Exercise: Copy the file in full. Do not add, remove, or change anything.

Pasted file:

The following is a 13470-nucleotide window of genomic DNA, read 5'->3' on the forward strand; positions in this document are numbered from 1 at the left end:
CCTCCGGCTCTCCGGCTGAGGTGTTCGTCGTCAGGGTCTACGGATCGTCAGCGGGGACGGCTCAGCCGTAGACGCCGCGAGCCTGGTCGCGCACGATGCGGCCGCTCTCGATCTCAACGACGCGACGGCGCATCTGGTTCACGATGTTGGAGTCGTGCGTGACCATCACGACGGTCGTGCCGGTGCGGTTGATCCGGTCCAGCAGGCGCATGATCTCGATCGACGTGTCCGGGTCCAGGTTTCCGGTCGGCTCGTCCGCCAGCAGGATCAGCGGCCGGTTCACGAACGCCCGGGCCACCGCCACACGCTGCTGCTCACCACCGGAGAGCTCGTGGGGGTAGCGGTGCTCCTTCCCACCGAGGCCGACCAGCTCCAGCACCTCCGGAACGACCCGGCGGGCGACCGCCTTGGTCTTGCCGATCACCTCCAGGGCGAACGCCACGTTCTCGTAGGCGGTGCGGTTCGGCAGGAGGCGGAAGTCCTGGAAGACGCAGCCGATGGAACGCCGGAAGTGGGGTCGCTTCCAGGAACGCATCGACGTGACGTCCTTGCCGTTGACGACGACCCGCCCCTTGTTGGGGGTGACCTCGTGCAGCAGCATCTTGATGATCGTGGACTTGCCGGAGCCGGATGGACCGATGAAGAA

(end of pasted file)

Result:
The following is a 13470-nucleotide window of genomic DNA, read 5'->3' on the forward strand; positions in this document are numbered from 1 at the left end:
CCTCCGGCTCTCCGGCTGAGGTGTTCGTCGTCAGGGTCTACGGATCGTCAGCGGGGACGGCTCAGCCGTAGACGCCGCGAGCCTGGTCGCGCACGATGCGGCCGCTCTCGATCTCAACGACGCGACGGCGCATCTGGTTCACGATGTTGGAGTCGTGCGTGACCATCACGACGGTCGTGCCGGTGCGGTTGATCCGGTCCAGCAGGCGCATGATCTCGATCGACGTGTCCGGGTCCAGGTTTCCGGTCGGCTCGTCCGCCAGCAGGATCAGCGGCCGGTTCACGAACGCCCGGGCCACCGCCACACGCTGCTGCTCACCACCGGAGAGCTCGTGGGGGTAGCGGTGCTCCTTCCCACCGAGGCCGACCAGCTCCAGCACCTCCGGAACGACCCGGCGGGCGACCGCCTTGGTCTTGCCGATCACCTCCAGGGCGAACGCCACGTTCTCGTAGGCGGTGCGGTTCGGCAGGAGGCGGAAGTCCTGGAAGACGCAGCCGATGGAACGCCGGAAGTGGGGTCGCTTCCAGGAACGCATCGACGTGACGTCCTTGCCGTTGACGACGACCCGCCCCTTGTTGGGGGTGACCTCGTGCAGCAGCATCTTGATGATCGTGGACTTGCCGGAGCCGGATGGACCGATGAAGAA